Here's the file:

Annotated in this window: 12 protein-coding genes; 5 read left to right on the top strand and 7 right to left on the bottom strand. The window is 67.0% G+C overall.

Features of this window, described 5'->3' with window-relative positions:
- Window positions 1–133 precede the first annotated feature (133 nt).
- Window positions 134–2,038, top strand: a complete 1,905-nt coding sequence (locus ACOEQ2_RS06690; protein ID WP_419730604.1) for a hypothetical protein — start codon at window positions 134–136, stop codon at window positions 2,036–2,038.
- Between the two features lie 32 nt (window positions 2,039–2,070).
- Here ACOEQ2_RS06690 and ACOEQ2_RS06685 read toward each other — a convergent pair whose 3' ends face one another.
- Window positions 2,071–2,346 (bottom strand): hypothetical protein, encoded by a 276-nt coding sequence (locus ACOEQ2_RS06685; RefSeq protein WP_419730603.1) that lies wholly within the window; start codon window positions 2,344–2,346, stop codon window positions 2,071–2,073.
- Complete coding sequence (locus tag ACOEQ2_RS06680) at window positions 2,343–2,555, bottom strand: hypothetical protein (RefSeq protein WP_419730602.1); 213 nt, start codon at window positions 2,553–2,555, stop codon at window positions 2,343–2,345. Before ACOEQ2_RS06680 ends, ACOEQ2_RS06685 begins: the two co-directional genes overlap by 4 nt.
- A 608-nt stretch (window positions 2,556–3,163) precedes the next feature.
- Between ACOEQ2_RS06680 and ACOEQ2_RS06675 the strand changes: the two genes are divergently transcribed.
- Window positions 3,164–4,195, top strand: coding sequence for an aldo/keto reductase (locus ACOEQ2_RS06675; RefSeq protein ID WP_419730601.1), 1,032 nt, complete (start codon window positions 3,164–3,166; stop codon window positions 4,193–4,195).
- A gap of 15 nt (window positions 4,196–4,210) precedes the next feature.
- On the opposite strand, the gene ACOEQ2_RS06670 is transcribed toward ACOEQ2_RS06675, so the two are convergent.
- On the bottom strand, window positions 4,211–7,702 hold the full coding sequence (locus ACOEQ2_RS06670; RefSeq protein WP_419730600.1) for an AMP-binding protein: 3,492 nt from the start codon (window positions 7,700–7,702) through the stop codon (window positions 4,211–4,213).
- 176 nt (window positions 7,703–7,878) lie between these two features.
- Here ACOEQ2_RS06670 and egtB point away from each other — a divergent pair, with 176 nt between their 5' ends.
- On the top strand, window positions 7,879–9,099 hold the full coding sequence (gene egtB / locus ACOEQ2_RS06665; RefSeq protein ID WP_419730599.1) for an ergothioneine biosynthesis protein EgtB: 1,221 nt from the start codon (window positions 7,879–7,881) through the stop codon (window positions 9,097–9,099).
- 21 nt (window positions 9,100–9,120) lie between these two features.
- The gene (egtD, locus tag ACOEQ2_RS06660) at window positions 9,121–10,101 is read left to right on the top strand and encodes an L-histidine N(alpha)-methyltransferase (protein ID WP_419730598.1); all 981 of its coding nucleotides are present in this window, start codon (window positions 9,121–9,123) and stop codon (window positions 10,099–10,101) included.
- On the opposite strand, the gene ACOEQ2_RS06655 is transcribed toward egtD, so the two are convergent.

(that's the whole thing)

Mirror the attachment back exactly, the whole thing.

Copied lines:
Annotated in this window: 12 protein-coding genes; 5 read left to right on the top strand and 7 right to left on the bottom strand. The window is 67.0% G+C overall.

Features of this window, described 5'->3' with window-relative positions:
- Window positions 1–133 precede the first annotated feature (133 nt).
- Window positions 134–2,038, top strand: a complete 1,905-nt coding sequence (locus ACOEQ2_RS06690; protein ID WP_419730604.1) for a hypothetical protein — start codon at window positions 134–136, stop codon at window positions 2,036–2,038.
- Between the two features lie 32 nt (window positions 2,039–2,070).
- Here ACOEQ2_RS06690 and ACOEQ2_RS06685 read toward each other — a convergent pair whose 3' ends face one another.
- Window positions 2,071–2,346 (bottom strand): hypothetical protein, encoded by a 276-nt coding sequence (locus ACOEQ2_RS06685; RefSeq protein WP_419730603.1) that lies wholly within the window; start codon window positions 2,344–2,346, stop codon window positions 2,071–2,073.
- Complete coding sequence (locus tag ACOEQ2_RS06680) at window positions 2,343–2,555, bottom strand: hypothetical protein (RefSeq protein WP_419730602.1); 213 nt, start codon at window positions 2,553–2,555, stop codon at window positions 2,343–2,345. Before ACOEQ2_RS06680 ends, ACOEQ2_RS06685 begins: the two co-directional genes overlap by 4 nt.
- A 608-nt stretch (window positions 2,556–3,163) precedes the next feature.
- Between ACOEQ2_RS06680 and ACOEQ2_RS06675 the strand changes: the two genes are divergently transcribed.
- Window positions 3,164–4,195, top strand: coding sequence for an aldo/keto reductase (locus ACOEQ2_RS06675; RefSeq protein ID WP_419730601.1), 1,032 nt, complete (start codon window positions 3,164–3,166; stop codon window positions 4,193–4,195).
- A gap of 15 nt (window positions 4,196–4,210) precedes the next feature.
- On the opposite strand, the gene ACOEQ2_RS06670 is transcribed toward ACOEQ2_RS06675, so the two are convergent.
- On the bottom strand, window positions 4,211–7,702 hold the full coding sequence (locus ACOEQ2_RS06670; RefSeq protein WP_419730600.1) for an AMP-binding protein: 3,492 nt from the start codon (window positions 7,700–7,702) through the stop codon (window positions 4,211–4,213).
- 176 nt (window positions 7,703–7,878) lie between these two features.
- Here ACOEQ2_RS06670 and egtB point away from each other — a divergent pair, with 176 nt between their 5' ends.
- On the top strand, window positions 7,879–9,099 hold the full coding sequence (gene egtB / locus ACOEQ2_RS06665; RefSeq protein ID WP_419730599.1) for an ergothioneine biosynthesis protein EgtB: 1,221 nt from the start codon (window positions 7,879–7,881) through the stop codon (window positions 9,097–9,099).
- 21 nt (window positions 9,100–9,120) lie between these two features.
- The gene (egtD, locus tag ACOEQ2_RS06660) at window positions 9,121–10,101 is read left to right on the top strand and encodes an L-histidine N(alpha)-methyltransferase (protein ID WP_419730598.1); all 981 of its coding nucleotides are present in this window, start codon (window positions 9,121–9,123) and stop codon (window positions 10,099–10,101) included.
- On the opposite strand, the gene ACOEQ2_RS06655 is transcribed toward egtD, so the two are convergent.